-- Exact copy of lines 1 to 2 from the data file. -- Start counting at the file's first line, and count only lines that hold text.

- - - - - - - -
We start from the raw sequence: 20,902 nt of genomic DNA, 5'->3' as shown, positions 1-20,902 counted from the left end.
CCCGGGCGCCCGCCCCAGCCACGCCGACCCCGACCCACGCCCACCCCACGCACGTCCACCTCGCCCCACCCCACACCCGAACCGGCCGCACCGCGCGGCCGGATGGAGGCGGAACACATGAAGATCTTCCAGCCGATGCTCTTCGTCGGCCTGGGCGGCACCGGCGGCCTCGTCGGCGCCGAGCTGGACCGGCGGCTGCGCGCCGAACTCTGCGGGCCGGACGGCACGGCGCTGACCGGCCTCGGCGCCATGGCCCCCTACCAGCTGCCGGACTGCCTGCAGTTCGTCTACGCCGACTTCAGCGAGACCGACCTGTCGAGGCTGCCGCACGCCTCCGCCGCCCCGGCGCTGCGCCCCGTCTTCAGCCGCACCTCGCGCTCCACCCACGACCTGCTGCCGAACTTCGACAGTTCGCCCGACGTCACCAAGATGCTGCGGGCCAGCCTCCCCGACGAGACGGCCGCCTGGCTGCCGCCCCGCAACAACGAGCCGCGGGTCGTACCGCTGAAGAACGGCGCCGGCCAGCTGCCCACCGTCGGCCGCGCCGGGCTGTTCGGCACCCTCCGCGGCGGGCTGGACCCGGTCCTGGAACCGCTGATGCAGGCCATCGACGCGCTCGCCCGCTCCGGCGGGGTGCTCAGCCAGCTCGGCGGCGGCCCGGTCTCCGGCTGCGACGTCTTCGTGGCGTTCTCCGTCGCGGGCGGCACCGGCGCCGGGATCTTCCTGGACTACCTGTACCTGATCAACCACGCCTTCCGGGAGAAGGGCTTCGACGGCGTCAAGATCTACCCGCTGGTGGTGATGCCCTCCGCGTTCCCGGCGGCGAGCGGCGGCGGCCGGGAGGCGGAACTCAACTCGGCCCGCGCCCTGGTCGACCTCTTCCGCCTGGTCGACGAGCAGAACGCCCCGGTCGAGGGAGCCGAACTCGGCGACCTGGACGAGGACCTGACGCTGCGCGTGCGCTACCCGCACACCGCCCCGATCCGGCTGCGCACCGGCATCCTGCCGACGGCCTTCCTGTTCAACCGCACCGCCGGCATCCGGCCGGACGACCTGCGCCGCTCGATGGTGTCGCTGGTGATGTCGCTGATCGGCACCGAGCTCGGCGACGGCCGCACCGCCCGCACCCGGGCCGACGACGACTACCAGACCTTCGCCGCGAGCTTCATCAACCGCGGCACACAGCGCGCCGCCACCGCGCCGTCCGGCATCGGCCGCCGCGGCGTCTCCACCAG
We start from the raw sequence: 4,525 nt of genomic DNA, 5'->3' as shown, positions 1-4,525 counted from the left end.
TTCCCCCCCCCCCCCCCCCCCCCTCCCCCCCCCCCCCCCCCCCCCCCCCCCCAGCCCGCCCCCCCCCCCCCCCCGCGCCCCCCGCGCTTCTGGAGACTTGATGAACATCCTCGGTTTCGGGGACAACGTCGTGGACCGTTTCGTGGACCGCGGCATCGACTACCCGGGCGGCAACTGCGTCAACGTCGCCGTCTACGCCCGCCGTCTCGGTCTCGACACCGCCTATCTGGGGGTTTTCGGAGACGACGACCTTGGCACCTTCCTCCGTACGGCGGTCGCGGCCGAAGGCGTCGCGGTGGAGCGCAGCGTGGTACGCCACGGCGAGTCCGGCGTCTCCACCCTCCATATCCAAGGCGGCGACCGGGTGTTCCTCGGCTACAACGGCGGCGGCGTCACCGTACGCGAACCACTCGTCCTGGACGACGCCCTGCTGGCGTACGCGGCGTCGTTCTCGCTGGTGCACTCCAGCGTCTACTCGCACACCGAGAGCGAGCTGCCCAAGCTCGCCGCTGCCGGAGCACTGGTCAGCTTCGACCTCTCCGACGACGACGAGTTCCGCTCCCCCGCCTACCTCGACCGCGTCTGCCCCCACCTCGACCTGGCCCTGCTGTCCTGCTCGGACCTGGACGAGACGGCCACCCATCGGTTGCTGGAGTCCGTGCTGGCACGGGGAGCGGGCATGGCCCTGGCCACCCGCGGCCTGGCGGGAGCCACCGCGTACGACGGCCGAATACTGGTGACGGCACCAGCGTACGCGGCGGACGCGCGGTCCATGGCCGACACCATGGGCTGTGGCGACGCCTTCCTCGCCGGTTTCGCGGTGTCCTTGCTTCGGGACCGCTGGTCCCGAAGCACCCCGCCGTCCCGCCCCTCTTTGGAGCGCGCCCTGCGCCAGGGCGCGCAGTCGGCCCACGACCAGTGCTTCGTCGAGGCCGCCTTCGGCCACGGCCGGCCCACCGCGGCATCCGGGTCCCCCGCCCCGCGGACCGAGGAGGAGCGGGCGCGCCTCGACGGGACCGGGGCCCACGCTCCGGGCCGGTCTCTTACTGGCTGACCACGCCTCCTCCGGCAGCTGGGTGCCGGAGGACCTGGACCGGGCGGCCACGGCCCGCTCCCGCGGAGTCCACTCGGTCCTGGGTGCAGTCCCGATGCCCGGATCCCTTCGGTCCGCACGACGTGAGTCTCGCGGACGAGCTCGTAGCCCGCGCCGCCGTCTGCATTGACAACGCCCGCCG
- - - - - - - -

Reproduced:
We start from the raw sequence: 20,902 nt of genomic DNA, 5'->3' as shown, positions 1-20,902 counted from the left end.
CCCGGGCGCCCGCCCCAGCCACGCCGACCCCGACCCACGCCCACCCCACGCACGTCCACCTCGCCCCACCCCACACCCGAACCGGCCGCACCGCGCGGCCGGATGGAGGCGGAACACATGAAGATCTTCCAGCCGATGCTCTTCGTCGGCCTGGGCGGCACCGGCGGCCTCGTCGGCGCCGAGCTGGACCGGCGGCTGCGCGCCGAACTCTGCGGGCCGGACGGCACGGCGCTGACCGGCCTCGGCGCCATGGCCCCCTACCAGCTGCCGGACTGCCTGCAGTTCGTCTACGCCGACTTCAGCGAGACCGACCTGTCGAGGCTGCCGCACGCCTCCGCCGCCCCGGCGCTGCGCCCCGTCTTCAGCCGCACCTCGCGCTCCACCCACGACCTGCTGCCGAACTTCGACAGTTCGCCCGACGTCACCAAGATGCTGCGGGCCAGCCTCCCCGACGAGACGGCCGCCTGGCTGCCGCCCCGCAACAACGAGCCGCGGGTCGTACCGCTGAAGAACGGCGCCGGCCAGCTGCCCACCGTCGGCCGCGCCGGGCTGTTCGGCACCCTCCGCGGCGGGCTGGACCCGGTCCTGGAACCGCTGATGCAGGCCATCGACGCGCTCGCCCGCTCCGGCGGGGTGCTCAGCCAGCTCGGCGGCGGCCCGGTCTCCGGCTGCGACGTCTTCGTGGCGTTCTCCGTCGCGGGCGGCACCGGCGCCGGGATCTTCCTGGACTACCTGTACCTGATCAACCACGCCTTCCGGGAGAAGGGCTTCGACGGCGTCAAGATCTACCCGCTGGTGGTGATGCCCTCCGCGTTCCCGGCGGCGAGCGGCGGCGGCCGGGAGGCGGAACTCAACTCGGCCCGCGCCCTGGTCGACCTCTTCCGCCTGGTCGACGAGCAGAACGCCCCGGTCGAGGGAGCCGAACTCGGCGACCTGGACGAGGACCTGACGCTGCGCGTGCGCTACCCGCACACCGCCCCGATCCGGCTGCGCACCGGCATCCTGCCGACGGCCTTCCTGTTCAACCGCACCGCCGGCATCCGGCCGGACGACCTGCGCCGCTCGATGGTGTCGCTGGTGATGTCGCTGATCGGCACCGAGCTCGGCGACGGCCGCACCGCCCGCACCCGGGCCGACGACGACTACCAGACCTTCGCCGCGAGCTTCATCAACCGCGGCACACAGCGCGCCGCCACCGCGCCGTCCGGCATCGGCCGCCGCGGCGTCTCCACCAG